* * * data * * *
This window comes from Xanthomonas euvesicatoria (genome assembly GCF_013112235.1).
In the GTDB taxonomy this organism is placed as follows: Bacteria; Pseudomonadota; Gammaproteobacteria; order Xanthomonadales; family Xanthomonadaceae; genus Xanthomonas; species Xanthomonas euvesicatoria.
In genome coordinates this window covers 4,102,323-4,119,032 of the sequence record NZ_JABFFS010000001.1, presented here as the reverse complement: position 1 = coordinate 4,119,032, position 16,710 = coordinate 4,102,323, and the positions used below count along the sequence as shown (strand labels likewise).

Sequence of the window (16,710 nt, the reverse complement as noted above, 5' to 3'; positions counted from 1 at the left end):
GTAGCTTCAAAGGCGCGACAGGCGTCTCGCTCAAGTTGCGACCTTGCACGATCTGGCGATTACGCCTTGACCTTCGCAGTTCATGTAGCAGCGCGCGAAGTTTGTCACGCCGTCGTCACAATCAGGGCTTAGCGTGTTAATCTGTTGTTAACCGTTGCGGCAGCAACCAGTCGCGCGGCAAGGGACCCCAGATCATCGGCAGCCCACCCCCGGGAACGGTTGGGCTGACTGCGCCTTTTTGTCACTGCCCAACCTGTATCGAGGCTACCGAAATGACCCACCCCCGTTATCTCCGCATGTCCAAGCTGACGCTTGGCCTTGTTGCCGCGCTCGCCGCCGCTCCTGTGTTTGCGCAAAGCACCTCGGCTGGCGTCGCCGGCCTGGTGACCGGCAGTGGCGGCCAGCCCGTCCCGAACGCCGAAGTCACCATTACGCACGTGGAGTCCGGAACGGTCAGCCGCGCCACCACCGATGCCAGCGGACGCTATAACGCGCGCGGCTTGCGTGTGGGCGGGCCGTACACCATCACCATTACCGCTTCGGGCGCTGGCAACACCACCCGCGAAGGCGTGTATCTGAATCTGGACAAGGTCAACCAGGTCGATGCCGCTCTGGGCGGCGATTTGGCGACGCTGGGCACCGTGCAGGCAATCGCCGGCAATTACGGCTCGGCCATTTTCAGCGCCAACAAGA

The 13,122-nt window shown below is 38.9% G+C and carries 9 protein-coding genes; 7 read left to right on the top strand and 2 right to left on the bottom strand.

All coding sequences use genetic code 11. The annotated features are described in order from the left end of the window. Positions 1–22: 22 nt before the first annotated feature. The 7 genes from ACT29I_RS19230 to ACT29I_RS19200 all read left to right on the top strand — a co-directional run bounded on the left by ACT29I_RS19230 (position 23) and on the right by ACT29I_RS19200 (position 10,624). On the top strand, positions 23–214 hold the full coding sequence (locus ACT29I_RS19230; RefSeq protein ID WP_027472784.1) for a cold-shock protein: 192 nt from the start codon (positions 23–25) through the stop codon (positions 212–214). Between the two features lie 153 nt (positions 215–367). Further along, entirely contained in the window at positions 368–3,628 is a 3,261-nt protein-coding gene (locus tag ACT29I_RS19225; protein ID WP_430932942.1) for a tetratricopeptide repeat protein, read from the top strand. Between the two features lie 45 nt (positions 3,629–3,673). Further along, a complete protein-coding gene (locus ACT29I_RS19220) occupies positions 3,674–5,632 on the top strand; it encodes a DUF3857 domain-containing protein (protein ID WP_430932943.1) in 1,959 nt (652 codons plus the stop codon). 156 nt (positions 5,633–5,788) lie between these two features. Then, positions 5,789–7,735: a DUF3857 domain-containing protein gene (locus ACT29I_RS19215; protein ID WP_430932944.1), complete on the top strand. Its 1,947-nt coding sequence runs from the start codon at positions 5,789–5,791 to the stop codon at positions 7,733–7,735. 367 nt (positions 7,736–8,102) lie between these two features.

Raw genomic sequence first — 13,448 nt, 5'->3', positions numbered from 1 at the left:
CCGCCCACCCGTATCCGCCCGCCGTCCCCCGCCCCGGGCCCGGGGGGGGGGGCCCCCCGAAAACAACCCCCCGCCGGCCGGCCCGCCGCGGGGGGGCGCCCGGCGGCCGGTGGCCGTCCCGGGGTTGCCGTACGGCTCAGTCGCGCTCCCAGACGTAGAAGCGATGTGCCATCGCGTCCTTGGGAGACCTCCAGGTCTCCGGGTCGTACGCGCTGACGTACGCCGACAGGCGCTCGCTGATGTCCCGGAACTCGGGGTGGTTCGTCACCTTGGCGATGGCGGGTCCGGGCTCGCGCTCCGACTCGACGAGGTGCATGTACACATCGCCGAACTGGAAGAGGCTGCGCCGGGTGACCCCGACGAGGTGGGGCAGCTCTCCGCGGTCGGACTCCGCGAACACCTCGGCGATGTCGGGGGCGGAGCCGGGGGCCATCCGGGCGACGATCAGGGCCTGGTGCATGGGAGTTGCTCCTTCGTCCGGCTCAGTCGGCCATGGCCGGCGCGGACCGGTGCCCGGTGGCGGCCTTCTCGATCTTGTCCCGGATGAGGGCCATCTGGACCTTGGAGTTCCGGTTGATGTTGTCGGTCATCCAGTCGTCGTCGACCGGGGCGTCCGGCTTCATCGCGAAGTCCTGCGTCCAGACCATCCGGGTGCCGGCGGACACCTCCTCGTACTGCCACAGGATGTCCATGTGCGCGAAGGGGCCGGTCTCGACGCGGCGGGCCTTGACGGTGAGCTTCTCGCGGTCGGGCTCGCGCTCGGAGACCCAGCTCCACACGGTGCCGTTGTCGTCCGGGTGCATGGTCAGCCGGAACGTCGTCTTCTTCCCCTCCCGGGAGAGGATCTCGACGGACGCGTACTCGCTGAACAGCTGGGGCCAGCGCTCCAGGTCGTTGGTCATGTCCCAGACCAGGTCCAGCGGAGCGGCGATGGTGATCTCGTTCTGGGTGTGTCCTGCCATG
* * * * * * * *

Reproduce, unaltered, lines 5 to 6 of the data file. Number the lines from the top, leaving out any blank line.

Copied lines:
GTAGCTTCAAAGGCGCGACAGGCGTCTCGCTCAAGTTGCGACCTTGCACGATCTGGCGATTACGCCTTGACCTTCGCAGTTCATGTAGCAGCGCGCGAAGTTTGTCACGCCGTCGTCACAATCAGGGCTTAGCGTGTTAATCTGTTGTTAACCGTTGCGGCAGCAACCAGTCGCGCGGCAAGGGACCCCAGATCATCGGCAGCCCACCCCCGGGAACGGTTGGGCTGACTGCGCCTTTTTGTCACTGCCCAACCTGTATCGAGGCTACCGAAATGACCCACCCCCGTTATCTCCGCATGTCCAAGCTGACGCTTGGCCTTGTTGCCGCGCTCGCCGCCGCTCCTGTGTTTGCGCAAAGCACCTCGGCTGGCGTCGCCGGCCTGGTGACCGGCAGTGGCGGCCAGCCCGTCCCGAACGCCGAAGTCACCATTACGCACGTGGAGTCCGGAACGGTCAGCCGCGCCACCACCGATGCCAGCGGACGCTATAACGCGCGCGGCTTGCGTGTGGGCGGGCCGTACACCATCACCATTACCGCTTCGGGCGCTGGCAACACCACCCGCGAAGGCGTGTATCTGAATCTGGACAAGGTCAACCAGGTCGATGCCGCTCTGGGCGGCGATTTGGCGACGCTGGGCACCGTGCAGGCAATCGCCGGCAATTACGGCTCGGCCATTTTCAGCGCCAACAAGA

The 13,122-nt window shown below is 38.9% G+C and carries 9 protein-coding genes; 7 read left to right on the top strand and 2 right to left on the bottom strand.